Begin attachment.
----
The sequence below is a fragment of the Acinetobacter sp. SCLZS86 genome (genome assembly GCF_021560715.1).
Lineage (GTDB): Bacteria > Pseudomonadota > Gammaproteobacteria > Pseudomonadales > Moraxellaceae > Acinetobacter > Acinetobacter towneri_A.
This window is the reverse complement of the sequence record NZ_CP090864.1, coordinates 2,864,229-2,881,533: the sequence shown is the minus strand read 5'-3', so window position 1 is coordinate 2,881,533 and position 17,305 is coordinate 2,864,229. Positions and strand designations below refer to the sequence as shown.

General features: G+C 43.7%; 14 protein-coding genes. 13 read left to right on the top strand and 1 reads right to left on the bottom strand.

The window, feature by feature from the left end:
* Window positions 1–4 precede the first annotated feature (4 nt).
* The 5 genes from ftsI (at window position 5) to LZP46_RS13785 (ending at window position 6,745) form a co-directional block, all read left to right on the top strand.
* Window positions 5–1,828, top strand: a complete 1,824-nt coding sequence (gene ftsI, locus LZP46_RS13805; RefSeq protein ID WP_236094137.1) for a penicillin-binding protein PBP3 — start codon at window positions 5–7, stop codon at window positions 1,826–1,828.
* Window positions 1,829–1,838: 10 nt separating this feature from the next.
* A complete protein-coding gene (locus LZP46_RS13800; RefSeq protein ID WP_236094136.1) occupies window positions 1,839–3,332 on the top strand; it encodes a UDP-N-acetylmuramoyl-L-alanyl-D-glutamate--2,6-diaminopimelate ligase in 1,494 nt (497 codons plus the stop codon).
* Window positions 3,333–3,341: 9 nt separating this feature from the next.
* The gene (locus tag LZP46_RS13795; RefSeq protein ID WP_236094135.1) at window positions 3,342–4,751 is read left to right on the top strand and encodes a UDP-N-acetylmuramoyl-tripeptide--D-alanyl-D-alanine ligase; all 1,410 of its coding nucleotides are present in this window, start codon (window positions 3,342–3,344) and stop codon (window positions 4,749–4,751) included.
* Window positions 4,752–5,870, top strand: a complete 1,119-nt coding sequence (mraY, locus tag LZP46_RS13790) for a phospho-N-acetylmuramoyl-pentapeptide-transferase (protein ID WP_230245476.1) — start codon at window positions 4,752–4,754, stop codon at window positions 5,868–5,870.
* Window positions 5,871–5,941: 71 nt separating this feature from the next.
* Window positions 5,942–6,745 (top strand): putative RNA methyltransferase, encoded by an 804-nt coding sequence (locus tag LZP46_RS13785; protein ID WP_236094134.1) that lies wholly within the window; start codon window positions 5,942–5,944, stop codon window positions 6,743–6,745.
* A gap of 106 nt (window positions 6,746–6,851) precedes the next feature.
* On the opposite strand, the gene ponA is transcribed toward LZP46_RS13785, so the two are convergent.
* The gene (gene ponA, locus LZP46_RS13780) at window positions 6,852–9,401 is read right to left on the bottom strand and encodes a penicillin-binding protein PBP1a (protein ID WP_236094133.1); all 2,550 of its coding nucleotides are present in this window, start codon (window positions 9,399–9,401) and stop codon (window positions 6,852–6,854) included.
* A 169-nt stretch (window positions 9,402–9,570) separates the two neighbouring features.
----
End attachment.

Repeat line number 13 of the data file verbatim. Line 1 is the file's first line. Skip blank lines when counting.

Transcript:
* Window positions 4,752–5,870, top strand: a complete 1,119-nt coding sequence (mraY, locus tag LZP46_RS13790) for a phospho-N-acetylmuramoyl-pentapeptide-transferase (protein ID WP_230245476.1) — start codon at window positions 4,752–4,754, stop codon at window positions 5,868–5,870.